At this point the Criminal might well ask himself how the hell the Moon people are going to take over Earth if they can’t pony up fifty bucks for some off-the-shelf electrical parts. What sort of rummy low-rent Moon civilization did I hook up with? Did I really pick the Losers of the Moon? I thought Radar Men said it all but now that I think about it there’s no radar involved, and even there was, what the hell is so powerful about radar? Idiot! Idiot!

The bank robbery is the next scene, and let’s see how the crack gang of crooks handles this:

So . . . the invasion’s off?

Some inadvertent documentary, which is always rare in a serial. This leads to a car chase, which is worrisome. This is a sci-fi serial about a guy with a rocket pack on his back. It is not about bank robbers and car chases. On the other hand, there’s this, which is Michael-Bay tight:

This may be one of my favorite serial moments ever:

So he uses his “moon communicator,” and the Criminal must be kicking himself again for trusting this moron. Or he’s just that stupid. Anyway, they call President Moon. . . .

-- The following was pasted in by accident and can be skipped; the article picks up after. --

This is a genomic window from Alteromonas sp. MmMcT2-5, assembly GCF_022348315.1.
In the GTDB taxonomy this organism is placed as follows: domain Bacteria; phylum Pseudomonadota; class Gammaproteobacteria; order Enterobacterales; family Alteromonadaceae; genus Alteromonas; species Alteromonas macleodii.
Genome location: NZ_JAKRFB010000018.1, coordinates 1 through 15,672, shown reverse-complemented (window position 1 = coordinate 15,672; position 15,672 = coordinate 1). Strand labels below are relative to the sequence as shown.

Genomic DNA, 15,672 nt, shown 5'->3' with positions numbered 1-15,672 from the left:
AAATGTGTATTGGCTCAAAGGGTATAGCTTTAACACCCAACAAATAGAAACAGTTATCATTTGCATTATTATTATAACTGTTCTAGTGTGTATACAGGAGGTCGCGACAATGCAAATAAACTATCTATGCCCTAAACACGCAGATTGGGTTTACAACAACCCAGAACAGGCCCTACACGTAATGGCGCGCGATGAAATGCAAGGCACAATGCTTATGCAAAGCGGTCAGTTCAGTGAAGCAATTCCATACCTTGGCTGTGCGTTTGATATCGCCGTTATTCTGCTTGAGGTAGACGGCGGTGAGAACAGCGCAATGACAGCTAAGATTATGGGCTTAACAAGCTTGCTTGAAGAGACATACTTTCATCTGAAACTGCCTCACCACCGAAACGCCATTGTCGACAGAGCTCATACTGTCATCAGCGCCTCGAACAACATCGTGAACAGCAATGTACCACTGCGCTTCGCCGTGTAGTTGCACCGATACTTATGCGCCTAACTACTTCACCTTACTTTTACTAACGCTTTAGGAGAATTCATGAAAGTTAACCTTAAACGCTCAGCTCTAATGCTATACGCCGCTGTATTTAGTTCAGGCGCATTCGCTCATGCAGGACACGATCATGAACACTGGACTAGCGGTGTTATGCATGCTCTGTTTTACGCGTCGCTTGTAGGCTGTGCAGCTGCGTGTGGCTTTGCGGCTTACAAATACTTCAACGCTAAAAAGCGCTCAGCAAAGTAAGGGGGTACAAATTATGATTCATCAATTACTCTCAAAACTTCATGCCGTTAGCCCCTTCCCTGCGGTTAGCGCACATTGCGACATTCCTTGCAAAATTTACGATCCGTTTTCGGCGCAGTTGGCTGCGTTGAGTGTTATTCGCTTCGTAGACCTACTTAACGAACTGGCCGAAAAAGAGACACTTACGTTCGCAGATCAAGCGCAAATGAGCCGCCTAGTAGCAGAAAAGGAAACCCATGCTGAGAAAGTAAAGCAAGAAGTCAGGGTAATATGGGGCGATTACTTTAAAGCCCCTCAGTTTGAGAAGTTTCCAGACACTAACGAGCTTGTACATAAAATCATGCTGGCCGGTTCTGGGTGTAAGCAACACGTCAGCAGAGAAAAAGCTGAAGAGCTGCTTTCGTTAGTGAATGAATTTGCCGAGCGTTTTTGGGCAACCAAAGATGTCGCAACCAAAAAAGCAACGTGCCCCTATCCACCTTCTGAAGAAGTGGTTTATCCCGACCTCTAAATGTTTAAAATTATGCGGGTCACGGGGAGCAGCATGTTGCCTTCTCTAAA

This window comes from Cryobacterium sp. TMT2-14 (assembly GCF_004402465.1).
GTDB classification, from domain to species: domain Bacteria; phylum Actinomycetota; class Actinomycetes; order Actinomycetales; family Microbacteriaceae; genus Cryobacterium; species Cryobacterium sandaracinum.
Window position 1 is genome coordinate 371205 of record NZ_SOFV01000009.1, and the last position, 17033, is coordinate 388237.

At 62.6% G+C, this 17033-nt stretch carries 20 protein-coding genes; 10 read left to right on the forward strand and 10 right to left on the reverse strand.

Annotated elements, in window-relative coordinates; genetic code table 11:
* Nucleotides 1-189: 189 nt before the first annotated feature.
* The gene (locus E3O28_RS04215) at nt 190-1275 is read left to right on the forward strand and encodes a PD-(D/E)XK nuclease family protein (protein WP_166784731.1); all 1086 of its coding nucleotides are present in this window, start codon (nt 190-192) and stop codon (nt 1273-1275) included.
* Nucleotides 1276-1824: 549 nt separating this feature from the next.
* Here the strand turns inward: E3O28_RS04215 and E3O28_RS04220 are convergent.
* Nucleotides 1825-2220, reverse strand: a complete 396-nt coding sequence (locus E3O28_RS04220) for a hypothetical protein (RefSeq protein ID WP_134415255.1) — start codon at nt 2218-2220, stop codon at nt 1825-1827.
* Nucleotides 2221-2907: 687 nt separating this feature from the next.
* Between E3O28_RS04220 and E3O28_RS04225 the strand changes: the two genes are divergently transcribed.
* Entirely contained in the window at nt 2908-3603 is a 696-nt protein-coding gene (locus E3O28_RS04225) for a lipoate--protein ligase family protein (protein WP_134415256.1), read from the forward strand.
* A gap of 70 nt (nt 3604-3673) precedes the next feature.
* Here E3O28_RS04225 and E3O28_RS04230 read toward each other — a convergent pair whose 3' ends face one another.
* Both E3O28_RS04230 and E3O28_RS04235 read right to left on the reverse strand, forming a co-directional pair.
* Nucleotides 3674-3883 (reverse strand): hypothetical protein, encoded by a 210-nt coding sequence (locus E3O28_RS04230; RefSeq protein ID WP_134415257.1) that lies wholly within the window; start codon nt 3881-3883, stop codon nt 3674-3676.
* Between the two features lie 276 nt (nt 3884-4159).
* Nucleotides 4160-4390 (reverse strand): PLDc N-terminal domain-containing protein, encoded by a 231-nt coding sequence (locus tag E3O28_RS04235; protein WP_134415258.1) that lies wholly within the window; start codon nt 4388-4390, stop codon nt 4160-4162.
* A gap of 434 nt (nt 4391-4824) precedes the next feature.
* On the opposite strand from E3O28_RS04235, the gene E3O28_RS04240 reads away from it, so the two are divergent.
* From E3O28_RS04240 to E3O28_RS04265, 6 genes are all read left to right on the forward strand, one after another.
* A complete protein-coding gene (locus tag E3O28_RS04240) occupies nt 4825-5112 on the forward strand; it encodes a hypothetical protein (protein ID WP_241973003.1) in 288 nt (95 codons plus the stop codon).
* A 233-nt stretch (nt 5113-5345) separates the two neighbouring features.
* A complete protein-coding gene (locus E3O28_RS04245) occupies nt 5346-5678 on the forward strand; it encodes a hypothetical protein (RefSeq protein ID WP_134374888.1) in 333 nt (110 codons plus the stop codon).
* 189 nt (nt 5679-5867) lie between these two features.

. . . and ask if he knows any good way to raise money. I’m serious. President Moon says he’s heard good things about this kidnapping business; why not try it on Cody? They could get a hundred grand for him. So the action switches to Cody’s high-tech Science Office foe another two-on-one fistfight. But they don’t get Cody They get Joan, the obligatory sort-of girlfriend who exists to provide peril plot-points. She’s taken up in a plane, which the Criminal can not only afford but can pilot. Why a plane? So we get some rocket action, that’s why. Hence this. Which is completely reasonable.

That’s just wonderful. Anyway, Joan’s out cold, and you know where this is going: straight down.

I’d just grab the dame and fly off, but maybe that’s just not his style. Next week?

It just keeps getting better and better.

Enjoy some old sci-fi covers, and I'll see you around.